Cheap technologies for Developing Countries

I’ve been recently interviewed by e-mail by journalist Ignacio Fossati. He put clever questions that made me think, which I really appreciated. Some of my answers were grounded on plain evidence, but other were just my own opinion — arguably all of them. As most of the interview dealt with “cheap technologies for Developing Countries”, such as the OLPC project, and we’ve been having some debate lately here, with Teemu Leinonen or at Peter Ryan‘s, I thought I’d share them here, so the debate can go on.

In bold characters, the questions; the answers following.

Cheap laptops, what do you think their acceptance will be like in developing countries? Do you think it will be a success?

Personally I think that they will undoubtedly have some acceptance. In part because there already is a government demand, but in my opinion, they will above all get into these countries through the private sector. The great success of Negroponte and his OLPC project has not been to create a new device, but breaking the spiral “more powerful hardware – new software demanding more hardware power – more powerful hardware – new software demanding more hardware power – etc.”, and showing that it is possible a good hard with a limited soft and vice versa.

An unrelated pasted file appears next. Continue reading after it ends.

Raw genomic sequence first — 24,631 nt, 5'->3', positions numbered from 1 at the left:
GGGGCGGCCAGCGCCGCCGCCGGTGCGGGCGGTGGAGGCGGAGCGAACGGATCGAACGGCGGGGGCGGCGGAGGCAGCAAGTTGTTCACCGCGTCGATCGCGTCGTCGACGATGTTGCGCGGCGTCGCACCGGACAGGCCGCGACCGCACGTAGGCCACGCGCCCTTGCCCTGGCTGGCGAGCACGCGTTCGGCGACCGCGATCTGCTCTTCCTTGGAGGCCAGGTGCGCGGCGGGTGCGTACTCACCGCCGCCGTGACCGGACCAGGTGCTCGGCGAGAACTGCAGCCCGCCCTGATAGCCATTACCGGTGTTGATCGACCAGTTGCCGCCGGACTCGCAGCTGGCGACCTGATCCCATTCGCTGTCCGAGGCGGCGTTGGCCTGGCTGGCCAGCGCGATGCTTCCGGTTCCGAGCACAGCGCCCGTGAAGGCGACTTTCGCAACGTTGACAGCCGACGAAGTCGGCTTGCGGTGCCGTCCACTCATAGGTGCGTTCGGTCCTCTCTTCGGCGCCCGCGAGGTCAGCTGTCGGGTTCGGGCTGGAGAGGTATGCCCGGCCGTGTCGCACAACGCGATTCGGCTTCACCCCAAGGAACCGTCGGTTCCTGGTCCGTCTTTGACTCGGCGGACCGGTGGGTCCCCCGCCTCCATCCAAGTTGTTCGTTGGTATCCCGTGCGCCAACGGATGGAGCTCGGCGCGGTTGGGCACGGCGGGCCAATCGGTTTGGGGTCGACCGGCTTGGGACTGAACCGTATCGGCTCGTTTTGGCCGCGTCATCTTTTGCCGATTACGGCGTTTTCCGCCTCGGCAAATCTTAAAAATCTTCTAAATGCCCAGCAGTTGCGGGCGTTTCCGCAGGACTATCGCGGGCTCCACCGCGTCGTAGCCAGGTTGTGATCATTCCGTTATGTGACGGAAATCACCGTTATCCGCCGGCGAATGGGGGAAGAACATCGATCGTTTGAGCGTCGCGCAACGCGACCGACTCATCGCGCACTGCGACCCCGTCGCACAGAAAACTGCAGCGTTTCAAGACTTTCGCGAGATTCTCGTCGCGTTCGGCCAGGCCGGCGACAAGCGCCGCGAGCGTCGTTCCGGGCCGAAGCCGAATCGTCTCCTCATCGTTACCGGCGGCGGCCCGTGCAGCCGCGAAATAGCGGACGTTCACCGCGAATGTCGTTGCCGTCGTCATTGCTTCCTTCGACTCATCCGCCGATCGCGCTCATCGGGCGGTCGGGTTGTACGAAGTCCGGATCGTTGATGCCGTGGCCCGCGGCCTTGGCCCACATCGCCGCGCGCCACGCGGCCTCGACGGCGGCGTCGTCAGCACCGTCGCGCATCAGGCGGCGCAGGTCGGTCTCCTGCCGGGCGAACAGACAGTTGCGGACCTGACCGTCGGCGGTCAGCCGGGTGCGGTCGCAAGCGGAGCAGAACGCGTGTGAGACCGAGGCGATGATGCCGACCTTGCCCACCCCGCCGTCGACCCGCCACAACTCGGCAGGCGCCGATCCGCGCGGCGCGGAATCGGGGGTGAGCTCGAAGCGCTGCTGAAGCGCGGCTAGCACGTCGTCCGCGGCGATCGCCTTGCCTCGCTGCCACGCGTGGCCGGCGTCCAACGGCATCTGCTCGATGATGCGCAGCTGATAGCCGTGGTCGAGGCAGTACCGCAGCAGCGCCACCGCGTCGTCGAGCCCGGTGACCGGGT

Once broken this dynamic of “more, more, more,” the private sector will enter with force into a market of billions of potential users so far neglected because they could not afford that “more hardware, more software.”

I also believe that the mixed model pda+phone (smartphone) can be an interesting trojan horse, given the high penetration of mobile and the already numerous management applications for cellulars in those countries and that have been very successful.

Do you think the production of low cost laptops is the best way to extend and promote the use of computers in the Third World?

Absolutely not. But with two shades/comments.

The first one is that it has already been demonstrated — in developing countries, but in developed countries as well — that the user (citizen, Administration, firms) should see some use (and benefit) in the computer or the Internet. If not, once large infrastructures have been installed (e.g. wire) these will clearly be unused or underused. The laptop, without some clear uses in its design, has neither present nor future.

However, and this is my second nuance, this computer, accompanied by an intelligent design in the field of uses (e.g. a teaching method based on distance education, educational content embedded by default on the computer, a learning plan of shared learning within the family, etc.) can be a spearhead that will break the natural rejection that most of us adopt in front of a new technology.